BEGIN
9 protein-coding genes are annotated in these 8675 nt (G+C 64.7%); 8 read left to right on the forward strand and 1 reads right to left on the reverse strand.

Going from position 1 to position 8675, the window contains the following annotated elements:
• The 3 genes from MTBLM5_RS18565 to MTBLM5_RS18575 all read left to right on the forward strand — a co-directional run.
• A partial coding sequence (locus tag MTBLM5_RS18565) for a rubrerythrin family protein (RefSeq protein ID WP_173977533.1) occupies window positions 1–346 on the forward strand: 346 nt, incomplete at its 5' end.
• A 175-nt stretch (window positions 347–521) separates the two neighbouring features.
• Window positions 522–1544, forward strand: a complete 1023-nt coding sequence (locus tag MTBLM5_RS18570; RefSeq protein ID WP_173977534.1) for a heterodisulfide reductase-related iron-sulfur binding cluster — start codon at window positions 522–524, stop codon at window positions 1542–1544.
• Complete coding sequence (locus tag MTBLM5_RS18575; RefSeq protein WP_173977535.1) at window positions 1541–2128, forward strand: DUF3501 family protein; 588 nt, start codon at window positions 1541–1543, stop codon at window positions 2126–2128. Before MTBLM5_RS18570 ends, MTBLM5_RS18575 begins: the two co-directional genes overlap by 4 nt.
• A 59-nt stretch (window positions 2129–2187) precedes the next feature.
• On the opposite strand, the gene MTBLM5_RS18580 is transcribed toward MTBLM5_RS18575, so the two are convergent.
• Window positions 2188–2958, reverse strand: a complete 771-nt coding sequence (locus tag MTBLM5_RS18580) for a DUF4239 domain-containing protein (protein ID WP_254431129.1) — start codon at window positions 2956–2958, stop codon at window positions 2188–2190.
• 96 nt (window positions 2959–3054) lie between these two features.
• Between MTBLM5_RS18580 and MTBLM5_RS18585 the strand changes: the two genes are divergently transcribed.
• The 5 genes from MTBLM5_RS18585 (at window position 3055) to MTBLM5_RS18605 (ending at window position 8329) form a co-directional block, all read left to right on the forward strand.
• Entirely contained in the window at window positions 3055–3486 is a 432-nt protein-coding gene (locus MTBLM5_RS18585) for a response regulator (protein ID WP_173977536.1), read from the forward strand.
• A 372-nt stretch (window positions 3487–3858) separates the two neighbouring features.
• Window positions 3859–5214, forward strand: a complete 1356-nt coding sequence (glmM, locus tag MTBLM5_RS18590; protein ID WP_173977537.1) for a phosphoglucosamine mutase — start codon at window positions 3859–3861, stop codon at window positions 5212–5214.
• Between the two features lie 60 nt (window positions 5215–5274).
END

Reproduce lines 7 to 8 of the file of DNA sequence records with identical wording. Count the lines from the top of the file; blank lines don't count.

• Complete coding sequence (locus tag MTBLM5_RS18575; RefSeq protein WP_173977535.1) at window positions 1541–2128, forward strand: DUF3501 family protein; 588 nt, start codon at window positions 1541–1543, stop codon at window positions 2126–2128. Before MTBLM5_RS18570 ends, MTBLM5_RS18575 begins: the two co-directional genes overlap by 4 nt.
• A 59-nt stretch (window positions 2129–2187) precedes the next feature.